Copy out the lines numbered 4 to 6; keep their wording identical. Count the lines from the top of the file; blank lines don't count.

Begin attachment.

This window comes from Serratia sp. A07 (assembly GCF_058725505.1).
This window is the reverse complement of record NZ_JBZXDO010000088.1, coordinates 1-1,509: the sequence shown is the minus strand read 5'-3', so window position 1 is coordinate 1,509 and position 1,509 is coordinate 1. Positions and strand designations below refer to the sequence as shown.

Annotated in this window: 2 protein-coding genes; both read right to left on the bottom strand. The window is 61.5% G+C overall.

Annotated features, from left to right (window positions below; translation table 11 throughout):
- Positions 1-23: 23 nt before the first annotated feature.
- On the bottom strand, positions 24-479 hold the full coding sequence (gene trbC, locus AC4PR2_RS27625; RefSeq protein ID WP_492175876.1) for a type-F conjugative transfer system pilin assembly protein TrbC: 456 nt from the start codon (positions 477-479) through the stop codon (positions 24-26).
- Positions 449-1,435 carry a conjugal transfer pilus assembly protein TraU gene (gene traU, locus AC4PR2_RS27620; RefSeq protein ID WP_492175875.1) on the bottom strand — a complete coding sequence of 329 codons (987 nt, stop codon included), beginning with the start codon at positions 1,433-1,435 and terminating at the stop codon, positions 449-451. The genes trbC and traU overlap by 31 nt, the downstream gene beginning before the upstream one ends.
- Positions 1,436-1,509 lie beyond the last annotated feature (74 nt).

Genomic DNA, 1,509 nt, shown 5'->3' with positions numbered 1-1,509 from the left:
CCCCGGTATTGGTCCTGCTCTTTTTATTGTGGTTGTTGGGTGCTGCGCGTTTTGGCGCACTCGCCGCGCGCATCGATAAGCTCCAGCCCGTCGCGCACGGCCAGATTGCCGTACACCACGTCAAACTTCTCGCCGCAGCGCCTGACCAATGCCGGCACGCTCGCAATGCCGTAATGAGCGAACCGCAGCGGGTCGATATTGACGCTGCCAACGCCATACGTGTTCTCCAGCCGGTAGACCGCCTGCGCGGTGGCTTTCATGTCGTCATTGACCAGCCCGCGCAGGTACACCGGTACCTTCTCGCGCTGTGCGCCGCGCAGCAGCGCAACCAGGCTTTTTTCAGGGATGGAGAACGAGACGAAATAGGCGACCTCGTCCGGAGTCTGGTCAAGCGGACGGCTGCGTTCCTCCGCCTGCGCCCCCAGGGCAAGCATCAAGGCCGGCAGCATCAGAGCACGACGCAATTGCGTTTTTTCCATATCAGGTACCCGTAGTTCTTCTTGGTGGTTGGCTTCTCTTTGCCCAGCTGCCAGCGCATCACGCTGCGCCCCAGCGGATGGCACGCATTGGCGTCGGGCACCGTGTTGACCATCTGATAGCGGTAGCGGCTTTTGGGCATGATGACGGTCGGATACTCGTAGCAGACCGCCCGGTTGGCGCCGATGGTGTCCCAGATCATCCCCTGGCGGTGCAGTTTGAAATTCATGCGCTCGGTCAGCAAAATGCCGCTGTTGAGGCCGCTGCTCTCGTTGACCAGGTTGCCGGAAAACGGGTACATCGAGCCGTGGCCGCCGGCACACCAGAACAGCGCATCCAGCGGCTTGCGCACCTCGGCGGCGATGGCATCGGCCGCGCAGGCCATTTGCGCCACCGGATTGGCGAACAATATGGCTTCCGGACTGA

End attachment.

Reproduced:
Annotated features, from left to right (window positions below; translation table 11 throughout):
- Positions 1-23: 23 nt before the first annotated feature.
- On the bottom strand, positions 24-479 hold the full coding sequence (gene trbC, locus AC4PR2_RS27625; RefSeq protein ID WP_492175876.1) for a type-F conjugative transfer system pilin assembly protein TrbC: 456 nt from the start codon (positions 477-479) through the stop codon (positions 24-26).